It is high time for Rover and Jaguar to show they can design for the future
ROVER DIDN’T so much shoot itself in the foot at the Birmingham Show this week, as blast off both legs with a sawn-off shotgun. The British maker is renowned for clutching defeat from the jaws of victory, but last Tuesday’s performance marked a spectacular new low for Britain’s most important car company. Five hours after unveiling the first new British Rover in more than 20 years, the company announced that it would close Longbridge unless the workers fell into line. Headlines that might have lauded a fine new British car, were replaced by stories about plant closures and redundancies.
Rover’s engineers and designers had been strutting about with great pride that morning. They must have felt deflated the following day. The new Rover 75 is a handsome, well engineered car that exudes olde worlde British charm. It is amazing that it has taken German owners to persuade Rover to make cars that look British again, even if it is a little too retro for many tastes. But if the designers had spent a bit less time rummaging around in the loft, and bit more time looking ahead, the 75 might have been even better.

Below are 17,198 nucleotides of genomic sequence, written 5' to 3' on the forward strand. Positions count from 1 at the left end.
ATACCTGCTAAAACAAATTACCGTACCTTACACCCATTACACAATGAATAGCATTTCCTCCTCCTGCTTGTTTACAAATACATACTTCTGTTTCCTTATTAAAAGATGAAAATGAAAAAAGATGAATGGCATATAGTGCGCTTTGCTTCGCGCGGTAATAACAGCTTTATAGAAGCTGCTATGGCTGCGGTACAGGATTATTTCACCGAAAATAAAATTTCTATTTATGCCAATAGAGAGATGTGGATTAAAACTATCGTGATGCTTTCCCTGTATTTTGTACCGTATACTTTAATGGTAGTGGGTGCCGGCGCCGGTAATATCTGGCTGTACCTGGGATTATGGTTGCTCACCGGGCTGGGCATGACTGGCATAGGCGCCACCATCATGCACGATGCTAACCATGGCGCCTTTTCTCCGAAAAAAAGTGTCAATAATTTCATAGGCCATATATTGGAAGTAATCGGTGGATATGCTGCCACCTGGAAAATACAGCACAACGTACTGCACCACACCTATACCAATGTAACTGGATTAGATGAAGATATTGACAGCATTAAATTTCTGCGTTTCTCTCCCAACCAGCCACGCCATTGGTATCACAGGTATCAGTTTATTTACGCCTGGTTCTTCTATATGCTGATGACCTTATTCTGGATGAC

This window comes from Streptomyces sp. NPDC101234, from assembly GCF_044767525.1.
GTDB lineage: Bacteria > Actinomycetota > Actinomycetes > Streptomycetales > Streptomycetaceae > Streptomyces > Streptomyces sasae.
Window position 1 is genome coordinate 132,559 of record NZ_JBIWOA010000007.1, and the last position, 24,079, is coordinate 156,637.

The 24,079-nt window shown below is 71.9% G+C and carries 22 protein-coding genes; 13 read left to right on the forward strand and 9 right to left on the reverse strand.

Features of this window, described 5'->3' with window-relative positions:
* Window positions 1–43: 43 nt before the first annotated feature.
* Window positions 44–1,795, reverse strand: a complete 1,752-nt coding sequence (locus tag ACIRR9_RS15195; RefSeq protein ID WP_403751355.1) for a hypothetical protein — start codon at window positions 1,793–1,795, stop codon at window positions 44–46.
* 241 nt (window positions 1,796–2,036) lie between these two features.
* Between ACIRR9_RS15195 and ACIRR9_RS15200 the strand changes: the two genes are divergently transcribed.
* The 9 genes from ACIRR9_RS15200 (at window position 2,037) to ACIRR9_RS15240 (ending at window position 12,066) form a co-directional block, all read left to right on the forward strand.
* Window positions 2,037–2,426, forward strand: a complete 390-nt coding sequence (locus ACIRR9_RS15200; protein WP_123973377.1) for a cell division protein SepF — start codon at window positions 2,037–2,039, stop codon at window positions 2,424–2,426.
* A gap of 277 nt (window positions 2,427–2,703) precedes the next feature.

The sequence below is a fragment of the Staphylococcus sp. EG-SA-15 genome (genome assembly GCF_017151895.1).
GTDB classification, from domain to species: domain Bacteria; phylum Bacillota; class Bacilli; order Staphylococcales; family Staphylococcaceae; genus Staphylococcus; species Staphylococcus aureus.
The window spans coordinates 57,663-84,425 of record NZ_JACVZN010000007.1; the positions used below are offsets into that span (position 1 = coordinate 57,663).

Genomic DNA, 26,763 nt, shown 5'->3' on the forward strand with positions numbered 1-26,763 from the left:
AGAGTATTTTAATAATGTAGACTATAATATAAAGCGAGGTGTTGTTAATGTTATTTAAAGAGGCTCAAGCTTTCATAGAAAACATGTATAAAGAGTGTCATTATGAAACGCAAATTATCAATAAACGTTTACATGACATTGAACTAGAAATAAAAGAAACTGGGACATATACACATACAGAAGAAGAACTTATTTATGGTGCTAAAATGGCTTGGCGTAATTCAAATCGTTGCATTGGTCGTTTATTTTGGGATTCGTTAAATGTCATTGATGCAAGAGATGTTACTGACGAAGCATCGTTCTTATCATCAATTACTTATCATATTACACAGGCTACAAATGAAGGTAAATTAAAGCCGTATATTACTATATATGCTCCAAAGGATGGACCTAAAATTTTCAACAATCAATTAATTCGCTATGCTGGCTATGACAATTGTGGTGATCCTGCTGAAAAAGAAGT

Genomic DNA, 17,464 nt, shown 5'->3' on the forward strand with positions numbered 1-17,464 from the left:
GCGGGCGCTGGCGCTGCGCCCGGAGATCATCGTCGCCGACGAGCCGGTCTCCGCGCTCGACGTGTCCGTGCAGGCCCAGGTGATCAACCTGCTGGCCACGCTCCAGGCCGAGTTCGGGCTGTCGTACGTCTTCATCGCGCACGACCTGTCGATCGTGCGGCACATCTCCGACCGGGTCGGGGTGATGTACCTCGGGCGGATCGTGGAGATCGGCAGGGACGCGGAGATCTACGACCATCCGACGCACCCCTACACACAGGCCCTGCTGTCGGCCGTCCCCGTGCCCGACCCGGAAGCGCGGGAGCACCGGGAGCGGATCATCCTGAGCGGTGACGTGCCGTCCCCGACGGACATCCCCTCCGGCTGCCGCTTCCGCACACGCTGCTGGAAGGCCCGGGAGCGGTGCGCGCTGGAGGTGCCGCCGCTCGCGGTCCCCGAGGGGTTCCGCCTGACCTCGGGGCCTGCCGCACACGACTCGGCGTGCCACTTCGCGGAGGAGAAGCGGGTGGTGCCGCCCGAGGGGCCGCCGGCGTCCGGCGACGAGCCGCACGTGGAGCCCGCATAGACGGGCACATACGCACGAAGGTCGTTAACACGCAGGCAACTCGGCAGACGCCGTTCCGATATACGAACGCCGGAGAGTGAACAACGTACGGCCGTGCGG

The other big British star at Birmingham is the new Jaguar S-type. As with the Rover, it’s a retro design and name. It is high time for Jaguar to show that it can design for the future, rather than rehash its past. A quick look at the new Alfa 156 and Audi TT shows it can be done.
Is the Editor of the Parkers website and price guide, formerly editor of Classic Car Weekly, and launch editor/creator of Modern Classics magazine. Has contributed to various motoring titles including Octane, Practical Classics, Evo, Honest John, CAR magazine, Autocar, Pistonheads, Diesel Car, Practical Performance Car, Performance French Car, Car Mechanics, Jaguar World Monthly, MG Enthusiast, Modern MINI, Practical Classics, Fifth Gear Website, Radio 4, and the the Motoring Independent...
Likes 'conditionally challenged' motors and taking them on unfeasible adventures all across Europe.